I told her this was exactly what Shanon had prayed would happen, as we waited outside to be let through.
But now to chapter 5 and Paul, Timothy’s and Silas’s closing remarks. In the NRSV this part is titled final exhortations, greetings and benediction.
At the beginning of this series I mentioned I do not preach on Paul much due to some Paul baggage I have particularly around women. But also, despite his message of justification by faith, he can come across as self-righteous, moralistic and overly critical and zealous.
In popular culture today Christians and the Christian life are often portrayed like this as well. Occasionally, this might be true but the life Paul and the others are encouraging in these final exhortations, nor in Thessalonians as a whole, is nothing like that. Rather I think it is a compelling, powerful, purposeful, generous and freeing way of life.
To see this clearly I made a list of all the exhortations that Paul makes in this chapter and across the letters to the Thessalonians on how they might live. This is the list:
- Lead a life worthy of the God who calls you.
- Do not seek loveless and cheap sex. Appreciate and give dignity to your body. Do not abuse your body or exploit the body of others as is common among those who know nothing of God.
- Take control of your desires so that they do not control you.
- Love one another.
- Aspire to live quietly and avoid gossip.
- Keep awake and sober.
- Practise faith, love and hope.
- Encourage one another and build each other up.
- Respect those who labour among you.
- Be at peace among each other.
- If you are able work, so that you are dependent on no one.
- Motivate everyone to do their bit. Admonish those who bring others down.
- Encourage the exhausted.
- Reach out to those who need help.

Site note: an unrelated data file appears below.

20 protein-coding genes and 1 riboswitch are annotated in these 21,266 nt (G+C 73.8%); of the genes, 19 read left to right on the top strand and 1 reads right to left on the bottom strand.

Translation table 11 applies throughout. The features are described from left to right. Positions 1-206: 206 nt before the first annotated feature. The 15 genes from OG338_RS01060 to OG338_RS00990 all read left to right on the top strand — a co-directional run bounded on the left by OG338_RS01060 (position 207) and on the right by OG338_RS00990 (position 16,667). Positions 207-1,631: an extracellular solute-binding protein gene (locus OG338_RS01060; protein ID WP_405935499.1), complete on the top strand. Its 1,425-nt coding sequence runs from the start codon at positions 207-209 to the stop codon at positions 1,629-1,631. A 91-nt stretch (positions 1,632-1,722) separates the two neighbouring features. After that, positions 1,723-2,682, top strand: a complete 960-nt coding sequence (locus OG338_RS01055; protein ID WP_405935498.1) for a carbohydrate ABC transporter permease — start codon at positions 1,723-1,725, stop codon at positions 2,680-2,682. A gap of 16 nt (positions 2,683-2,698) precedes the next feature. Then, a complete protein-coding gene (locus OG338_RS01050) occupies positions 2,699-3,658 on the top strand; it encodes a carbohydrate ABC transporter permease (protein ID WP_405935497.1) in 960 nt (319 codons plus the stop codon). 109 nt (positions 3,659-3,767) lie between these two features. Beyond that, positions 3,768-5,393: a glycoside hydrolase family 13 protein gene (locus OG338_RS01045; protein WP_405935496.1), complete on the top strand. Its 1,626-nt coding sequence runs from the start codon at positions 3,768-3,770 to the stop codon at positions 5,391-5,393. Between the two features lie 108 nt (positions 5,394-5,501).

- Be patient with each person, attentive to what they need.
- Do not repay evil for evil but seek to do good to one another and to all people.
- Rejoice always.
- Pray without ceasing.
- Give thanks in all circumstances.
- Do not supress the Spirit or stifle the words of the prophets. But don’t be gullible. Check out everything and keep only what is good. Throw out anything tainted with evil.
- Do not be quickly shaken, alarmed or deceived. But stand firm and hold fast to the traditions you were taught.
Today is the last Sunday of the church year.
Next Sunday we start our year again with the beginning of Advent. As said this last Sunday is Christ the King Sunday. It is a week to reflect on the meaning of Christ’s reign over the Church, the world, and our lives. To ask ourselves what kind of king is Jesus? How do we honour Him? What does it look like to live and thrive in his Kingdom?
I think perhaps it looks like this. People living together peacefully, loving each other, respecting each other and helping those who need it. There is forgiveness and rejoicing and praying. There is nothing particularly shiny or pompous or majestic about it. Nothing that we usually associate with royalty. Rather we honour Jesus as King by living ordinary, quiet, simple lives in extraordinary ways.
I have seen a lot of this here this year and so on this last day of the year I hope you will come along to Christmas Party to celebrate the year we have shared.
But for now let us sing, Servant King, a song reflecting on what kind of King Jesus is.